Tim DeChristopher: One Mama Explains to Her Kids How a Hero Is Made

BY ON July 28, 2011

Cherise UdellGuest post from Cherise Udell, founder of Utah Moms for Clean Air.

Yesterday, I took my two daughters, Sophia (7) and Ella (5) to the Salt Lake City Federal Court House to witness the sentencing of a young man for a federal crime he committed two years ago. Now, why would any mother take her two young daughters to witness a criminal sentencing? I wanted them to see what a hero stands for.

Tim DeChristopher, 29, made $1.8 million worth of bogus bids for 15 Utah oil and gas leases – and broke the law. Tim argues it was an act of civil disobedience, meant to bring attention to the contributions oil and gas make to global warming, to the way oil despoils precious land, and to the failure of our government to do anything about it. Ultimately, BLM officials suspended the auction.

As I explained it to my daughters, we must support Tim DeChristopher, whom they know, because he took a selfless stand for our planet, for Mama Earth. He wanted to protect the polar bears, the ring-tailed lemurs, the humming birds and the tigers, as well as our air, our water, our mountains, our deserts – and all of the children of our earth, including them.

“But why Mama,” they asked, “must he protect the polar bears and hummingbirds?”  While choking back tears, I quickly thought how do I respond to a question that is both epic and heart-wrenching and is sure to impact their future, but in terms they can understand?  The swarthy villains of Disney films popped into my mind. “Girls, you know how so many Disney films, such as Aladdin, have a villain that will do anything for power and riches? Well, there are real-life villains in the world, such as Big Oil, who will do nearly anything to maintain their power and wealth. The Big Oil people are so greedy they would rather harm you, the polar bears, the hummingbirds and the air we all need to breathe, than to understand the harm they are doing and change their ways.  Tim was very, very brave and stood up to them and their minions and said “No, you will not do this anymore.”  Consequently, they arrested him and threw him in jail.”  (Yeah, I know this is an oversimplification and that to some degree we are all complicit, but please understand the sophistication of my audience!)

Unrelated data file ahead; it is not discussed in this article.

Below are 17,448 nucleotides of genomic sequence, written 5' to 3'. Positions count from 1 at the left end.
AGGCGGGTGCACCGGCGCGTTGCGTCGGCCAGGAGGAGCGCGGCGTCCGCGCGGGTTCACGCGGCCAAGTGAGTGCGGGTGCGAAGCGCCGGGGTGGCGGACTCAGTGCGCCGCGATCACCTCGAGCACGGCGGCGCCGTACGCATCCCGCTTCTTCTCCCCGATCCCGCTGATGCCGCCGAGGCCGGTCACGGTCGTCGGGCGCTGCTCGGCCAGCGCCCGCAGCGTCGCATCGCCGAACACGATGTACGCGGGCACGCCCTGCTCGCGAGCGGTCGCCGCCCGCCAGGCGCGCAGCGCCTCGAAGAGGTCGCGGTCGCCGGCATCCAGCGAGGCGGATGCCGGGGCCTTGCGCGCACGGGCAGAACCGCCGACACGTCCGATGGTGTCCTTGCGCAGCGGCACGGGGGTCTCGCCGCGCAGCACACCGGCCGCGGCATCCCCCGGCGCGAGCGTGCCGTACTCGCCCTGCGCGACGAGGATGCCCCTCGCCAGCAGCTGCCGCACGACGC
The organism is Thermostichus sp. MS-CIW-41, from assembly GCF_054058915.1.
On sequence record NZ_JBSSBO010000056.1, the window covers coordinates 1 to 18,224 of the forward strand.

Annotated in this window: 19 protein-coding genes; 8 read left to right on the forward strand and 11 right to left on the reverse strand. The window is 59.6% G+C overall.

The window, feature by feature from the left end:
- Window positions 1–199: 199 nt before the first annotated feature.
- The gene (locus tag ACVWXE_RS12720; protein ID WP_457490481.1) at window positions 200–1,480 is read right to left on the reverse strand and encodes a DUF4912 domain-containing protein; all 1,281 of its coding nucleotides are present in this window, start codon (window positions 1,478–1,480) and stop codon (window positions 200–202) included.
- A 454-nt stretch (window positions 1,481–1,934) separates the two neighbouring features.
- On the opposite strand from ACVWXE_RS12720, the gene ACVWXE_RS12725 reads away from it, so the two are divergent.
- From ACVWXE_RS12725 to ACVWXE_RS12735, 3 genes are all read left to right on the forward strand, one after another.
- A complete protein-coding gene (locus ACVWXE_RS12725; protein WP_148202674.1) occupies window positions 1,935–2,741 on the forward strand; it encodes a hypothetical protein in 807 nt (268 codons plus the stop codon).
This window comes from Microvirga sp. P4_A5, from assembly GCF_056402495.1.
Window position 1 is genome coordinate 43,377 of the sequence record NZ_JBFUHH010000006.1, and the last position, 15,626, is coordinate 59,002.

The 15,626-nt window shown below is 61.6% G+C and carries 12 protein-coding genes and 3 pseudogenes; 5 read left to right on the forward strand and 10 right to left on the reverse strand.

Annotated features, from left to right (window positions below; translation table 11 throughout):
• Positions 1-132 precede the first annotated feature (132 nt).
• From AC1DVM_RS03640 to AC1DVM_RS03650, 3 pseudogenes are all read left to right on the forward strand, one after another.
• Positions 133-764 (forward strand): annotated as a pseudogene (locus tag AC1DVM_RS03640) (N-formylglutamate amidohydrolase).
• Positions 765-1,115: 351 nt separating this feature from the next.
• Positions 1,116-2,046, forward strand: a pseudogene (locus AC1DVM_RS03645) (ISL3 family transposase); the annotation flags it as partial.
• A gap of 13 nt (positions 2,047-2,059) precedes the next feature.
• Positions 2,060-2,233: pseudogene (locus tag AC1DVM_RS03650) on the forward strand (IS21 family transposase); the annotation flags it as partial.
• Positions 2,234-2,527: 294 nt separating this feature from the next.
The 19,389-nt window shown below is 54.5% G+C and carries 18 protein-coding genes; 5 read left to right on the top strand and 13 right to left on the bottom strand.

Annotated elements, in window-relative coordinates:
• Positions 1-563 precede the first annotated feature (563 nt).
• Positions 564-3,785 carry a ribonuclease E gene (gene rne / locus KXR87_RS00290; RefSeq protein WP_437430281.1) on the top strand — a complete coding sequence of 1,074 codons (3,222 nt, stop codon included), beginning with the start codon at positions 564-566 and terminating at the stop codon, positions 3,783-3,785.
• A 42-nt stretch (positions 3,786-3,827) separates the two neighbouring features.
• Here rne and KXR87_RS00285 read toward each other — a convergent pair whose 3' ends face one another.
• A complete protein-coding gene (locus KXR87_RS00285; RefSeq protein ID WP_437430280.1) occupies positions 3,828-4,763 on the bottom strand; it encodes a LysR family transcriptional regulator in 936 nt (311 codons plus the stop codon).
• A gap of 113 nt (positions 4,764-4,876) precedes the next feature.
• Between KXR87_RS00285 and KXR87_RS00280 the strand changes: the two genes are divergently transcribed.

My girls looked at me wide-eyed with a tinge of fear and confusion and asked, “But, why Mama? Tim was only trying to protect Mama Earth!”  And I responded, “Because, they can.”  Unfortunately, I explained, the Big Oil people have gotten so powerful and so rich that they now make most of the rules, just like the Disney villains – and all too often those who challenge them, are thrown into jail.

The girls were silent as they digested this obvious injustice.   In our silence, we gathered our glitter decorated protest signs and headed to the courthouse.

When we arrived, the crowd outside was buzzing with energy, waving banners, dancing with a larger-than-life monarch butterfly puppet and singing along with folksinger Peter Yarrow (of Peter, Paul, and Mary fame) as he belted out another round of “Going to Jail for Justice.”

Peter Yarrow calls Tim “the Rosa Parks” of the Climate Justice movement – and rightfully so. Tim’s action of throwing a proverbial wrench into the routine process of leasing public lands to oil and gas companies for rock bottom prices, in order to call the entire process into question, will arguably be another defining moment of civil disobedience in American – and World — history.

Fate has an interesting way of placing ordinary people in extraordinary situations where they must make choices.

As a fellow activist also challenging the status quo–fighting for clean air for our children by founding UTAH MOMS FOR CLEAN AIR and joining MOMS CLEAN AIR FORCE, and confronting head-on one of the world’s largest mining companies, Rio Tinto–I consider Tim an inspiration.

At the sentencing yesterday, U.S. District Judge Dee Bensen cited Tim’s speech in March, following his conviction, in which he implored others to keep challenging the status quo.  In this speech, Tim said he would again “confront the system that threatens our future” — after a prison term if necessary.”

If not for that “continuing trail of statements,” Benson said, DeChristopher might not have faced conviction, let alone prison.  “The offense itself, with all apologies to people actually in the auction itself, wasn’t that bad,” Benson said.

Yet, he handed down a two-year sentence in federal prison, to which Tim replied:  “You have authority over my life, but not over my principles.”

Inadvertently, Judge Benson admitted Tim is a political prisoner.  Tim is not being imprisoned for breaking the law, he is being imprisoned for being a rebel with a cause.

If I were his mama, I would be so proud.

TOPICS: Activism, Politics, Pollution, Utah